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GMB Launches 'Thinking Differently At Work' Campaign

Friday, October 5, 2018


Seven out of ten workers with conditions such as autism, ADHD, dyslexia and dyspraxia report experiencing discrimination at work

GMB, the union for neurodivergent workers, has launched a new toolkit for workers and employers as figures show 70% of neurodivergent workers report experiencing discrimination at work. [1]

Neurodivergence is a term describing a number of conditions including dyspraxia, dyslexia, autism spectrum conditions, ADHD, dyscalculia and dysgraphia. [2]

GMB’s new Thinking Differently at Work campaign [3] will help employers create a positive working environment for neurodivergent workers.

The document is designed to help create more inclusive environments and tackle discrimination in the workplace.

·       Only 10% of employers explicitly address neurodiversity through their people management policies and practices [4]

·       The number of dyslexic workers receiving support through the Access to Work programme increased by 15% between 2015/16 and 2016/17 [5]

·       32% of autistic adults are in employment - and only 16% of autistic adults are in full time employment - despite the fact that 77% of unemployed autistic people want to work [6]

·       The unemployment rate is more than twice as high for disabled adults (at 8.8%) than it is for adults who are not disabled (at 3.4%) [7] 

Sherine Thompson, GMB rep, said:

“Since joining GMB I have my confidence and inner joy back - and now see my dyslexia as a gift that enables me to think out of the box and utilise my creative side. “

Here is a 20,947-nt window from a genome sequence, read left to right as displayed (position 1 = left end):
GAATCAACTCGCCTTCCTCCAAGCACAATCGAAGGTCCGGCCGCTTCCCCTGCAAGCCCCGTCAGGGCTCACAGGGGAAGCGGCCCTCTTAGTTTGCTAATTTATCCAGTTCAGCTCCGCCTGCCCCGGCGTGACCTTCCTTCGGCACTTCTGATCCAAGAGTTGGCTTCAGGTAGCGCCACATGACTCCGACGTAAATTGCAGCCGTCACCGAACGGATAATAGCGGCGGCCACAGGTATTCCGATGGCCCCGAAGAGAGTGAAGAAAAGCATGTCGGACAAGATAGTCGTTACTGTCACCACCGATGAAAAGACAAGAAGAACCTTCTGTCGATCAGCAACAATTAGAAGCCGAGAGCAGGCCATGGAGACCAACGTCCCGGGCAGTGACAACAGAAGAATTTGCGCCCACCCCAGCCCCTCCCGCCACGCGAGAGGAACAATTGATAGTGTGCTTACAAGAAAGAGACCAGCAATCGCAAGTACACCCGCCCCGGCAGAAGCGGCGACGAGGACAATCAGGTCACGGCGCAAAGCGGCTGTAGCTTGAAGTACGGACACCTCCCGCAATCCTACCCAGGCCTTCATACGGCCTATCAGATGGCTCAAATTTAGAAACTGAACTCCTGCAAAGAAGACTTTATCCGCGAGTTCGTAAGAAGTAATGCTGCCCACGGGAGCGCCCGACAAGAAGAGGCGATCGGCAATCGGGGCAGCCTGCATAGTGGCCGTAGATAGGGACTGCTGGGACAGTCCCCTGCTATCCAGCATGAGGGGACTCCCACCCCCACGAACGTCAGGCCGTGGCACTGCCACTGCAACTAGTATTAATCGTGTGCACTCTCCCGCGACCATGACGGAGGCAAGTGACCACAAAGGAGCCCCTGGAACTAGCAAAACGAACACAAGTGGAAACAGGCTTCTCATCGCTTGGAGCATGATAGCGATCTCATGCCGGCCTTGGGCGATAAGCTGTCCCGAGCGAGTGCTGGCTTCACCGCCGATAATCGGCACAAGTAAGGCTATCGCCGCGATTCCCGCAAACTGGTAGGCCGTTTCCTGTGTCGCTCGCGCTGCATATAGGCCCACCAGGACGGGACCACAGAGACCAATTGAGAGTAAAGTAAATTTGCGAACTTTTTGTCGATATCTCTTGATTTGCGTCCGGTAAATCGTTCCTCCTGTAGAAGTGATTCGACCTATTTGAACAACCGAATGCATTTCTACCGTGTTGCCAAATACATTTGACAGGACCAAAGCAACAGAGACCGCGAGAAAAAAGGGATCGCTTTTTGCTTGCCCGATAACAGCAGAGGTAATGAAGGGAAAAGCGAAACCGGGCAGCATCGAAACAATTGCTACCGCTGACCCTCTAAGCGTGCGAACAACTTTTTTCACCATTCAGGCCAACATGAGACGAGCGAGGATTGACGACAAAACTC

Nell Andrew, GMB Equalities Officer, said:

“Whilst we might be in the in the dark when it comes to knowing the true financial impact of discrimination against neurodivergent workers, we do know the massive detrimental impact on neurodivergent workers’ lives.

“Employers struggle to provide appropriate support and adjustments, with only 10% of workplaces having specific policies and practices on neurodiversity inclusion and support.

“We need better training, policies and support for managers to ensure their neurodivergent employees don’t lose out -  from loss of dignity and confidence, progression opportunities and for some neurodivergent people like me, even losing out on job opportunities

“Neurodivergent workers are not looking for not pity, ‘special treatment’ or a one size fits all approach to reasonable adjustments.

“We want the right to achieve our full potential, to develop careers and to access training, and have the opportunity to succeed and be valued at work.

“The GMB neurodiversity toolkit aims to start discussions that go beyond lazy stereotypes and lead the way on workplace policies that focus on support and strengths.

“We want employers to start thinking differently about having a neurodiverse workforce and recognise and help unlock the talents and experience of neurodivergent workers.”


Contact: GMB Press office on 07958 156846 or at

Notes to Editors:

[1] Westminster Achievability Commission for Dyslexia and Neurodivergence, Neurodiverse voices: Opening Doors to Employment, January 2018, Section 10.3, page 49

[2] As opposed to neurodiversity, which is a term to describe variations in the way people think and process information as an entirely natural part of human diversity

[3] A copy of the toolkit can be found at:

[4] Chartered Institute of Personnel and Development, 1 in 10 HR professionals say their organisation is now focusing on neurodiversity at work, 15 February 2018,

[5] DWP response to GMB Freedom of Information Act request 04 October 2018.

[6] National Autistic Society, The autism employment gap: Too Much Information in the workplace, 2016

[7] House of Commons Library, briefing paper: People with disabilities in employment, 16 August 2018,

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